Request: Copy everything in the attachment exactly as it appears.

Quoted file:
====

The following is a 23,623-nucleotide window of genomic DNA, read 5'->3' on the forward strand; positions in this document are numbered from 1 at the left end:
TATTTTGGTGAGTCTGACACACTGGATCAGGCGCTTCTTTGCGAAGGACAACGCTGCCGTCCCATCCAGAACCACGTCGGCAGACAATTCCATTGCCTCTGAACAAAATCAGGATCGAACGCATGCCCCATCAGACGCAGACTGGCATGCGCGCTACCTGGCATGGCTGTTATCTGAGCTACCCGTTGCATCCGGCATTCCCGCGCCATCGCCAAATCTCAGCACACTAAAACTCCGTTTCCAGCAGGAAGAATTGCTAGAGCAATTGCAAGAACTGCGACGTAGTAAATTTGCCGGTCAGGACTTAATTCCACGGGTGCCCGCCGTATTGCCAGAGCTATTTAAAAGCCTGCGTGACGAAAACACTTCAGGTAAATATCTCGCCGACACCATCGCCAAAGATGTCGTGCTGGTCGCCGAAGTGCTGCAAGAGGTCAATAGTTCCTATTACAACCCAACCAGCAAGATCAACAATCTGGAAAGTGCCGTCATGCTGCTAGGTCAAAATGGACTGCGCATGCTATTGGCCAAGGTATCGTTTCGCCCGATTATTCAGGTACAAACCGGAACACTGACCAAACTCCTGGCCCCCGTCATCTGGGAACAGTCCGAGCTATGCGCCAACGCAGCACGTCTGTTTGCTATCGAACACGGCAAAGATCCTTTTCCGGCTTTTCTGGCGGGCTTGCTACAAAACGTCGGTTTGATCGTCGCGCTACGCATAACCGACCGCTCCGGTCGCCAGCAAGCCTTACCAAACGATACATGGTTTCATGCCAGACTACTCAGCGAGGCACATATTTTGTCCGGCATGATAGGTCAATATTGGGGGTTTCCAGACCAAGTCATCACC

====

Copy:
The following is a 23,623-nucleotide window of genomic DNA, read 5'->3' on the forward strand; positions in this document are numbered from 1 at the left end:
TATTTTGGTGAGTCTGACACACTGGATCAGGCGCTTCTTTGCGAAGGACAACGCTGCCGTCCCATCCAGAACCACGTCGGCAGACAATTCCATTGCCTCTGAACAAAATCAGGATCGAACGCATGCCCCATCAGACGCAGACTGGCATGCGCGCTACCTGGCATGGCTGTTATCTGAGCTACCCGTTGCATCCGGCATTCCCGCGCCATCGCCAAATCTCAGCACACTAAAACTCCGTTTCCAGCAGGAAGAATTGCTAGAGCAATTGCAAGAACTGCGACGTAGTAAATTTGCCGGTCAGGACTTAATTCCACGGGTGCCCGCCGTATTGCCAGAGCTATTTAAAAGCCTGCGTGACGAAAACACTTCAGGTAAATATCTCGCCGACACCATCGCCAAAGATGTCGTGCTGGTCGCCGAAGTGCTGCAAGAGGTCAATAGTTCCTATTACAACCCAACCAGCAAGATCAACAATCTGGAAAGTGCCGTCATGCTGCTAGGTCAAAATGGACTGCGCATGCTATTGGCCAAGGTATCGTTTCGCCCGATTATTCAGGTACAAACCGGAACACTGACCAAACTCCTGGCCCCCGTCATCTGGGAACAGTCCGAGCTATGCGCCAACGCAGCACGTCTGTTTGCTATCGAACACGGCAAAGATCCTTTTCCGGCTTTTCTGGCGGGCTTGCTACAAAACGTCGGTTTGATCGTCGCGCTACGCATAACCGACCGCTCCGGTCGCCAGCAAGCCTTACCAAACGATACATGGTTTCATGCCAGACTACTCAGCGAGGCACATATTTTGTCCGGCATGATAGGTCAATATTGGGGGTTTCCAGACCAAGTCATCACC